Thursday, January 29, 2009

The Beginning of Wisdom

There's something very odd about being in a lab where you don't really know any of the experimental techniques. I'm starting to suspect the following is true in most areas of life, but current circumstances have brought it to mind.

When you're ignorant of something, is it better to find the information on your own, or to go to an expert and seek their assistance? When is one path better than the other?

This is not usually easy to determine. Experiments which are commonly done in the lab can be tricky. Sometimes when I need a ubiquitous reagent or piece of plasticware, someone will be happy to point it out to me. Other times I'll be told to, "Just go look for it." Sometimes I'm confused about the exact nature of the protocol, since my tutorial involved very general outlines. If I ask someone about, say, precise volumes or concentrations or reagents to add, sometimes I'm told what I seek. Sometimes I'm told to just go "find a protocol on Google." Other times I'm given such a run-around it's silly. "Hm . . . I don't remember. Why don't you go ask that guy?" It's even better when I get to the end of the chain, usually three or four people down the line, and they question the experiment in the first place. "Why would you run that? It won't work and won't show you what you want to do? Here's a different three-day experiment you need to run instead."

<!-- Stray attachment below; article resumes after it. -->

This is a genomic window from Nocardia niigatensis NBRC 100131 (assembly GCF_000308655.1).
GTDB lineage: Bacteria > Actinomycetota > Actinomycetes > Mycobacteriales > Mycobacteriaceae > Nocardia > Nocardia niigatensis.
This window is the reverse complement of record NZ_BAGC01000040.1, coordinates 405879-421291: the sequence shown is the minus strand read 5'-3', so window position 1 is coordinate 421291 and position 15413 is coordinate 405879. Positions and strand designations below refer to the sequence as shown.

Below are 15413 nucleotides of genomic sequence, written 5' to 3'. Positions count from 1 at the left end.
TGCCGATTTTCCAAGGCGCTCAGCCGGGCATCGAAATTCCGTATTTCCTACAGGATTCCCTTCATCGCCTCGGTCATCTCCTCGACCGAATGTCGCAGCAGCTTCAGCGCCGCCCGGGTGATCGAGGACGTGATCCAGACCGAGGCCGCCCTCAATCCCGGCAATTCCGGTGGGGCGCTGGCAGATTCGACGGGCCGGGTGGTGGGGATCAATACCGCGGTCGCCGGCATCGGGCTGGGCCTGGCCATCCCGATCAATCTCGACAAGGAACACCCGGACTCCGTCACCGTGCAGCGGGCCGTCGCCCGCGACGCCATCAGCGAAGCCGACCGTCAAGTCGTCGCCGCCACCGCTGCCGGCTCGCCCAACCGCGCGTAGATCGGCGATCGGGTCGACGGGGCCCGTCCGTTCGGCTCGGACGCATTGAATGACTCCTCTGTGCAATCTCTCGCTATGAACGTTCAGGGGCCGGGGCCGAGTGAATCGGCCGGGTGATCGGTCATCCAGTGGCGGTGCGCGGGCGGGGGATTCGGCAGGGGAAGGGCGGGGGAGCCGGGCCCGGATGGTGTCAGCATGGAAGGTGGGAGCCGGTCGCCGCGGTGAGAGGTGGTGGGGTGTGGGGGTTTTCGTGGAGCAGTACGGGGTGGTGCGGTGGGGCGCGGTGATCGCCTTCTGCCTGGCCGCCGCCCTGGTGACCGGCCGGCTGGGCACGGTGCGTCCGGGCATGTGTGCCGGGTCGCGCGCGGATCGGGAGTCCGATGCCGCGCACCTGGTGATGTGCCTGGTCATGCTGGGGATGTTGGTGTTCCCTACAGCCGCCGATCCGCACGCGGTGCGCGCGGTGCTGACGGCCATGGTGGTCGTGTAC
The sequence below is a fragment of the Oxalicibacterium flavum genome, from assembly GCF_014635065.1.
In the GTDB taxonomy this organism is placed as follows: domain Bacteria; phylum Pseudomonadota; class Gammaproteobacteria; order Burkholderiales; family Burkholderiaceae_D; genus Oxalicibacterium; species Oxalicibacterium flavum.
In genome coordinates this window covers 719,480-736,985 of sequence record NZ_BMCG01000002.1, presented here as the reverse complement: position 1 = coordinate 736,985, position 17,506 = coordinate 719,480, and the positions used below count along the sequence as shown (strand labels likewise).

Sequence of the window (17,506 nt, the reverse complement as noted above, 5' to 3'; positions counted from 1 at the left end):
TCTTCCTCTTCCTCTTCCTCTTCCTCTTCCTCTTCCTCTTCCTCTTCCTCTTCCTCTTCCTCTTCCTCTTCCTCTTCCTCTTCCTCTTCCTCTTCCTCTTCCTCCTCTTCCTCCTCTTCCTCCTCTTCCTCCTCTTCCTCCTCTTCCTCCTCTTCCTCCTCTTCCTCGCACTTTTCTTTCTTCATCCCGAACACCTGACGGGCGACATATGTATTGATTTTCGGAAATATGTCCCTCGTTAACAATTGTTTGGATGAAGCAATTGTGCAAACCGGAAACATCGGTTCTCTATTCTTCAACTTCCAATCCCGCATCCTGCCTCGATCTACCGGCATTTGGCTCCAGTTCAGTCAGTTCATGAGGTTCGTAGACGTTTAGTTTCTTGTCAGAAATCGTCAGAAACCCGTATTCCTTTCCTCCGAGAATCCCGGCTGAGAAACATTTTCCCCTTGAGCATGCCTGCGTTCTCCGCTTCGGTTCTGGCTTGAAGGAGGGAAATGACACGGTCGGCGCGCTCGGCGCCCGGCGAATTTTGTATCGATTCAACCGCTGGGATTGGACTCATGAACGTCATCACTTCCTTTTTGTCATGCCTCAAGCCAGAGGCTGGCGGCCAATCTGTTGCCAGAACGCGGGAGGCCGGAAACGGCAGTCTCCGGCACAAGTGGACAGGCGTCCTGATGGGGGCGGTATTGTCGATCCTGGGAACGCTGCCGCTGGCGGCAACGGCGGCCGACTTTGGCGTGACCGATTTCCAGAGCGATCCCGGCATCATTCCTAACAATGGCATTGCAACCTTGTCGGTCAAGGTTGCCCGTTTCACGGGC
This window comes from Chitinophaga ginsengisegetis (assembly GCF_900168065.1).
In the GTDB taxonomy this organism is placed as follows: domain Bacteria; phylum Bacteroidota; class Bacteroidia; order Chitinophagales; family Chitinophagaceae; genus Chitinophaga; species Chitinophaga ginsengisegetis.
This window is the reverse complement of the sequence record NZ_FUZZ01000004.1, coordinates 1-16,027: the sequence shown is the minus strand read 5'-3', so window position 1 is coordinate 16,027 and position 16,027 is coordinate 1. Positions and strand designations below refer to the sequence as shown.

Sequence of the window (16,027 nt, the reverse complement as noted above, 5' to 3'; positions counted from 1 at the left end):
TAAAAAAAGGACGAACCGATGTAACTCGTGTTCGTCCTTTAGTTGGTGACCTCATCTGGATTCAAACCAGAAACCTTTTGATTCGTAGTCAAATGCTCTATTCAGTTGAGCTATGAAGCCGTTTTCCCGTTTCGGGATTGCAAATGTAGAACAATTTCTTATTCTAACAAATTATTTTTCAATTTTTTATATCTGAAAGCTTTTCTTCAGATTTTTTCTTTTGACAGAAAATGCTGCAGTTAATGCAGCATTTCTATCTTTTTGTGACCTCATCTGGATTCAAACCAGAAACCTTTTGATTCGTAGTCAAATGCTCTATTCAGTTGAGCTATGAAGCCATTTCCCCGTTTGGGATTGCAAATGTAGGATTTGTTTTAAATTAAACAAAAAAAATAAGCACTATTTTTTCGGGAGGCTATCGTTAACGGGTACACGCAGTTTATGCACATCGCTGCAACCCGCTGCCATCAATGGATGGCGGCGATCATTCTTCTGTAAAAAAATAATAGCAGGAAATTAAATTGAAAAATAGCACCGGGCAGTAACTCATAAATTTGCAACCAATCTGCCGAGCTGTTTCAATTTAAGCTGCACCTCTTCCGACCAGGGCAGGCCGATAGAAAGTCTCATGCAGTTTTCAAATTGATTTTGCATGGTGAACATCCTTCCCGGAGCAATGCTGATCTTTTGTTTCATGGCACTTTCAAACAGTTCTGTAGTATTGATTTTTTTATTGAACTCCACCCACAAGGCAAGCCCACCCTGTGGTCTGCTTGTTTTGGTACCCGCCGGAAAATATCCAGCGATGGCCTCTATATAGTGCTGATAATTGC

Perhaps there is no set answer, but I find that I have a difficult time knowing when to take one path or the other. I suppose figuring out the difference is a large part of success in this field.

1 comment:

jen said...

Further proof that there are no stupid questions, only stupid responses.